• Biodiversity is inevitably affected by rock extraction.
  • Environment for marine wildlife altered drastically, affecting fish stock, coral reefs, and sand dunes locally.
  • In addition, an estimated 30,000 fishermen have been affected due to its impact on their livelihood. Fishermen living along the coastal area of Kamal Thota have lamented that their incomes have already declined due to the depletion of fish resources as a result of sand mining.
  • Land reclamation is a traumatic change for the local environment. As the project progresses issues such as water pollution, waste-dumping, port-dredging, discharge of ballast water from cargos, soil pollution, acidification, and acid rains will be commonplace for the area. Many of these are irreversible.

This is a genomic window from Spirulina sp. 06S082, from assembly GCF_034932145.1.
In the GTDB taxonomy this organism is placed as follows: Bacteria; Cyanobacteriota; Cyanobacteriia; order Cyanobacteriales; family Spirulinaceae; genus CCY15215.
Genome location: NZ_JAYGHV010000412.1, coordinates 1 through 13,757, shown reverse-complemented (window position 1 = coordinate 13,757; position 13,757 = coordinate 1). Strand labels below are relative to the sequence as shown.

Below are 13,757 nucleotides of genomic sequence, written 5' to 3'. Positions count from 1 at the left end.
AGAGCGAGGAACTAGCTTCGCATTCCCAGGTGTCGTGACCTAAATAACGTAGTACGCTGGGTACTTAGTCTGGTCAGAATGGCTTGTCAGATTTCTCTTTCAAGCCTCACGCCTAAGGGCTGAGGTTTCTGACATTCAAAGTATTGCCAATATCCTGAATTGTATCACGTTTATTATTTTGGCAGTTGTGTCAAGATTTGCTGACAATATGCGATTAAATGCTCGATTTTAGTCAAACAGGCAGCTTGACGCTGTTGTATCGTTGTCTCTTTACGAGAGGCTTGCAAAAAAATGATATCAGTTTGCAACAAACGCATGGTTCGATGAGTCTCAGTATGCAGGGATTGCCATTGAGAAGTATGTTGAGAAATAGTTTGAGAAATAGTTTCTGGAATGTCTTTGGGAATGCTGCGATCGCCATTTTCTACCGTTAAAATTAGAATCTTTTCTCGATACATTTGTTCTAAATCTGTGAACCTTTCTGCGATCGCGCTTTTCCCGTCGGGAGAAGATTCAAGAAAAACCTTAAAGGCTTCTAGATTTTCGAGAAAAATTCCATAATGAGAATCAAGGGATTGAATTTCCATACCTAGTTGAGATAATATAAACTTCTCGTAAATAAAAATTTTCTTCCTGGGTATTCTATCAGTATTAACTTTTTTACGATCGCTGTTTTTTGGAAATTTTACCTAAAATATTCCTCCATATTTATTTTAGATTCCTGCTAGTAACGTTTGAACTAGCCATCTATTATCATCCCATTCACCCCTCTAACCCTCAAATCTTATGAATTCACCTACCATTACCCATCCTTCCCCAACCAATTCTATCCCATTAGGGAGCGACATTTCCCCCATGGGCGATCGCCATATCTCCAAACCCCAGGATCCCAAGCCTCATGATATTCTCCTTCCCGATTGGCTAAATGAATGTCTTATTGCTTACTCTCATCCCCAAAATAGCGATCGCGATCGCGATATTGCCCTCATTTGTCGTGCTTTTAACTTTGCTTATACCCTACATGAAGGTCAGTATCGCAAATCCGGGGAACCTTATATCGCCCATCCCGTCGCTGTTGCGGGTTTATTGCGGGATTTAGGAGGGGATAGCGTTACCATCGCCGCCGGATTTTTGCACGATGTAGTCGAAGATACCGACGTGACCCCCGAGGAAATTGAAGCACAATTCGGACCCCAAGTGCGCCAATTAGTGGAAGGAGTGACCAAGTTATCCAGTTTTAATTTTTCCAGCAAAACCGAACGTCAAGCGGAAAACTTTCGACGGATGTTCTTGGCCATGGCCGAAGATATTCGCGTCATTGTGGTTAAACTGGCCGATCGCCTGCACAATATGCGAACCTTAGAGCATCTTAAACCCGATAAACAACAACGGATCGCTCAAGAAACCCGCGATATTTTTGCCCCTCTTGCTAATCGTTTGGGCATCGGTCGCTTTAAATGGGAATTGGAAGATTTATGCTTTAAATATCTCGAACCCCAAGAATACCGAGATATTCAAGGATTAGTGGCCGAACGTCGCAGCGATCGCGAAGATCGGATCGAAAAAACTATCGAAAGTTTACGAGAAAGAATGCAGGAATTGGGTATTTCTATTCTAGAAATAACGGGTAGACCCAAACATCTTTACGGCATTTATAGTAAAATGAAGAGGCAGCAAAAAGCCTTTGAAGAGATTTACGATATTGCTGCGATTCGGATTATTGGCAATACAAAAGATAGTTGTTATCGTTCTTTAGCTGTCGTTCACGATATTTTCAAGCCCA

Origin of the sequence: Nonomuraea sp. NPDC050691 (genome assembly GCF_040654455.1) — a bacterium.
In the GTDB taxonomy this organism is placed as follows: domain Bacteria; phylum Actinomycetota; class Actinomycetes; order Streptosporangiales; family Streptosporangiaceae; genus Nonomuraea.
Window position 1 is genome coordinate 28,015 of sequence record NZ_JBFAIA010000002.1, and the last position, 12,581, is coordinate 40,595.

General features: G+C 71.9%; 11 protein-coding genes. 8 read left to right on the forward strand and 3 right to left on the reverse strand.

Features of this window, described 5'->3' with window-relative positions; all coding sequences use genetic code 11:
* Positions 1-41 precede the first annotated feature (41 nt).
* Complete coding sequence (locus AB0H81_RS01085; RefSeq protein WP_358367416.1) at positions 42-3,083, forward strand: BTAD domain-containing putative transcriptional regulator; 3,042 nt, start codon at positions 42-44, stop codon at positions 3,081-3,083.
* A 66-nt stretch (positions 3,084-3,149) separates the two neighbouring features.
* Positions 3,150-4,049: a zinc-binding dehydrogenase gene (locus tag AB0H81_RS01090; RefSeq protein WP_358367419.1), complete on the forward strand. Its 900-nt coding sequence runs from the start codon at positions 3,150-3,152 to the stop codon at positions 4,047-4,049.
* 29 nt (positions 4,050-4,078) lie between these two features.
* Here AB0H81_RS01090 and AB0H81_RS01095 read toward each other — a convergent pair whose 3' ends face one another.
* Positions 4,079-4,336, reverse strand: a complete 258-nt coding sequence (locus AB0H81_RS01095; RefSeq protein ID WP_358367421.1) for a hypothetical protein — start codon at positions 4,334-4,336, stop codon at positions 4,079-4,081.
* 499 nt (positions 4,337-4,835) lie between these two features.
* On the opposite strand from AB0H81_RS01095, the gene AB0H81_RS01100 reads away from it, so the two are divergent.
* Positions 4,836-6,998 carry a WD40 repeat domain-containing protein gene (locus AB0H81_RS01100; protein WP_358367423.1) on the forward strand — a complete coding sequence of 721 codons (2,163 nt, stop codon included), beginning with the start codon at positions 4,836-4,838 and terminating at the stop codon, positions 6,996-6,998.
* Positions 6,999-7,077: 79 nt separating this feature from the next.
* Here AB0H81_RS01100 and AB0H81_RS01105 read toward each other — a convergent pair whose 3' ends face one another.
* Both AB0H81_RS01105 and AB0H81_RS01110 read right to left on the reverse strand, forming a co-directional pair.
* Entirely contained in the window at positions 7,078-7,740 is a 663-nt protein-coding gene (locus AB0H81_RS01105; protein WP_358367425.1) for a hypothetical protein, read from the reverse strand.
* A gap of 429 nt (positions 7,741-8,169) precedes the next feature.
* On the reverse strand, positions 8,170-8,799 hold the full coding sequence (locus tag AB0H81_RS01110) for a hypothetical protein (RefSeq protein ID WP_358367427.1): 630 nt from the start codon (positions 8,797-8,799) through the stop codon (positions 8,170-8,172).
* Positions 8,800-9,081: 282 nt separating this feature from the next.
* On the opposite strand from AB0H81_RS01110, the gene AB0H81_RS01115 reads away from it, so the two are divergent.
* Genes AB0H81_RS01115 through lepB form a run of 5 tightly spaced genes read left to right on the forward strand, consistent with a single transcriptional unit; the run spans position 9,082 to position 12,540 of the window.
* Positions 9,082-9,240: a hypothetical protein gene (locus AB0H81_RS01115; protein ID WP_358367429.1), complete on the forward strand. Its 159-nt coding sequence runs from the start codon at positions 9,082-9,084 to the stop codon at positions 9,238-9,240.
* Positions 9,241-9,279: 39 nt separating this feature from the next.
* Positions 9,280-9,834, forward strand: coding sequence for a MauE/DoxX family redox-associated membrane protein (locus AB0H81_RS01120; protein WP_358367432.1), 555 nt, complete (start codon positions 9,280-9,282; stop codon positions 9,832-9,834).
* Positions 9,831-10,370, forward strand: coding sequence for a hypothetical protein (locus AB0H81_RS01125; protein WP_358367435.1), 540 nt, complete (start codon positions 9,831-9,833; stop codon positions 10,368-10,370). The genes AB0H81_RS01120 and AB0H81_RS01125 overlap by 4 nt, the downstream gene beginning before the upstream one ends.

• Sand mining is also expected to affect lagoons, particularly the famous Negombo lagoon. Though the PCC project has completed three Environmental Impact Assessments (EIA), the criticism has been that these assessment reports have not addressed several related issues adequately enough.

Weighing it all up

In many ways, this is the same story as the now abandoned Forest City, and yet its fate is not necessarily the same — PCC may still succeed in an economic sense.

Extreme views, such as those expressed by Sarah Moser, argue that these developments are little more than Chinese Imperialism. Indeed, Moser believes that PCC could be regarded as a neo-colonial outpost for the expansionist agenda of China.